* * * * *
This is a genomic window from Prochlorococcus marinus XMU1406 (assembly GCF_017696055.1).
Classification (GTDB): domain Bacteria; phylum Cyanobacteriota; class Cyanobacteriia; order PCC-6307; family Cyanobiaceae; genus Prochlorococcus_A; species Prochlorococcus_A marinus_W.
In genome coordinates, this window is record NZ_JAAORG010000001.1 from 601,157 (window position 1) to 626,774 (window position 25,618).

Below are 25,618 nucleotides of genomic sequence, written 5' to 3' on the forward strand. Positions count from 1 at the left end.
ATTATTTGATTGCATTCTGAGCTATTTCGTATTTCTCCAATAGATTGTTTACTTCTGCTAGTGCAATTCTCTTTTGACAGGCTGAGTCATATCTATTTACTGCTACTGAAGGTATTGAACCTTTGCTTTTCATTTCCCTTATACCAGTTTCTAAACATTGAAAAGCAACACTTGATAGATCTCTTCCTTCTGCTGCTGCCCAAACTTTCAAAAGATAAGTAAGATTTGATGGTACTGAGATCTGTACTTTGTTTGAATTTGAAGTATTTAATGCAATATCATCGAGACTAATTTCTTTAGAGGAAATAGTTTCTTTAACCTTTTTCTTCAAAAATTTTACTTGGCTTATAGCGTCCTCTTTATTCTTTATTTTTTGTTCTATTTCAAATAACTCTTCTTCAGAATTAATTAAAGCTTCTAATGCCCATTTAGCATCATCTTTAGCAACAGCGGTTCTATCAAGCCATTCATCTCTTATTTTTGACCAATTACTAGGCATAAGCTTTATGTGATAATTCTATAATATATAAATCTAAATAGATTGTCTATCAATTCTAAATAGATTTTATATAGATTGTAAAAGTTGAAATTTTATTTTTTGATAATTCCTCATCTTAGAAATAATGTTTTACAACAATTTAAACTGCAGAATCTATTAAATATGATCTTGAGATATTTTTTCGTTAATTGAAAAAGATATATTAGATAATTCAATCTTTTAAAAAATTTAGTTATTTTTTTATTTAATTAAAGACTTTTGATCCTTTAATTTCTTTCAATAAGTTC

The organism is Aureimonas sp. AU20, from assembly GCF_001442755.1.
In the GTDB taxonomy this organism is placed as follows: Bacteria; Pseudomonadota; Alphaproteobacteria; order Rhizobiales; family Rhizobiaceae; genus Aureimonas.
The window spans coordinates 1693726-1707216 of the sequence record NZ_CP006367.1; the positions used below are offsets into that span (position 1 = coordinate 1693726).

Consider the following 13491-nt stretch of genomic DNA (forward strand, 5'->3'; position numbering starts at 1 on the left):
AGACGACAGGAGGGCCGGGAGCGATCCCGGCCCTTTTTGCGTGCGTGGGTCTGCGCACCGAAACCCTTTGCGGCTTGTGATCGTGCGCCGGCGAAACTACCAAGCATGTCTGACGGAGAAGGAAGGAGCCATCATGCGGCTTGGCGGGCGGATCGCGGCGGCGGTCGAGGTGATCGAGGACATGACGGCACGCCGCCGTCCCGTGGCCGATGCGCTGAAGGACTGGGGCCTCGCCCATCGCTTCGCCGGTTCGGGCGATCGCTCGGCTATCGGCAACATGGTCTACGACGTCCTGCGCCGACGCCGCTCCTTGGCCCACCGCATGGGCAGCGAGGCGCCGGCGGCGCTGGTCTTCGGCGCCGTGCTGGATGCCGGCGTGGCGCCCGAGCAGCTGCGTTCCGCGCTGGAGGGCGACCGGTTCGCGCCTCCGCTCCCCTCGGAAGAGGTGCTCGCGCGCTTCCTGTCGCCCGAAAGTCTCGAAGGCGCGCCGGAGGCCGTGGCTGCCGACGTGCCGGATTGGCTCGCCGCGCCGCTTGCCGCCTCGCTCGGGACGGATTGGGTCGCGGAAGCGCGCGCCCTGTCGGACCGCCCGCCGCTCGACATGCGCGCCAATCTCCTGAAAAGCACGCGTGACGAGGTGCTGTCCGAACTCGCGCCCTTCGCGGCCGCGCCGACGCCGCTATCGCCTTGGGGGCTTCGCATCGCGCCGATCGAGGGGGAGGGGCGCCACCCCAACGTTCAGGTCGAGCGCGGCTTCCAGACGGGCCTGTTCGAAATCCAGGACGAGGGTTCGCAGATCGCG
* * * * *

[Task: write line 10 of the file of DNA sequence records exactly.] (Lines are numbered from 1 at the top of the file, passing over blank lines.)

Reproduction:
AGACGACAGGAGGGCCGGGAGCGATCCCGGCCCTTTTTGCGTGCGTGGGTCTGCGCACCGAAACCCTTTGCGGCTTGTGATCGTGCGCCGGCGAAACTACCAAGCATGTCTGACGGAGAAGGAAGGAGCCATCATGCGGCTTGGCGGGCGGATCGCGGCGGCGGTCGAGGTGATCGAGGACATGACGGCACGCCGCCGTCCCGTGGCCGATGCGCTGAAGGACTGGGGCCTCGCCCATCGCTTCGCCGGTTCGGGCGATCGCTCGGCTATCGGCAACATGGTCTACGACGTCCTGCGCCGACGCCGCTCCTTGGCCCACCGCATGGGCAGCGAGGCGCCGGCGGCGCTGGTCTTCGGCGCCGTGCTGGATGCCGGCGTGGCGCCCGAGCAGCTGCGTTCCGCGCTGGAGGGCGACCGGTTCGCGCCTCCGCTCCCCTCGGAAGAGGTGCTCGCGCGCTTCCTGTCGCCCGAAAGTCTCGAAGGCGCGCCGGAGGCCGTGGCTGCCGACGTGCCGGATTGGCTCGCCGCGCCGCTTGCCGCCTCGCTCGGGACGGATTGGGTCGCGGAAGCGCGCGCCCTGTCGGACCGCCCGCCGCTCGACATGCGCGCCAATCTCCTGAAAAGCACGCGTGACGAGGTGCTGTCCGAACTCGCGCCCTTCGCGGCCGCGCCGACGCCGCTATCGCCTTGGGGGCTTCGCATCGCGCCGATCGAGGGGGAGGGGCGCCACCCCAACGTTCAGGTCGAGCGCGGCTTCCAGACGGGCCTGTTCGAAATCCAGGACGAGGGTTCGCAGATCGCG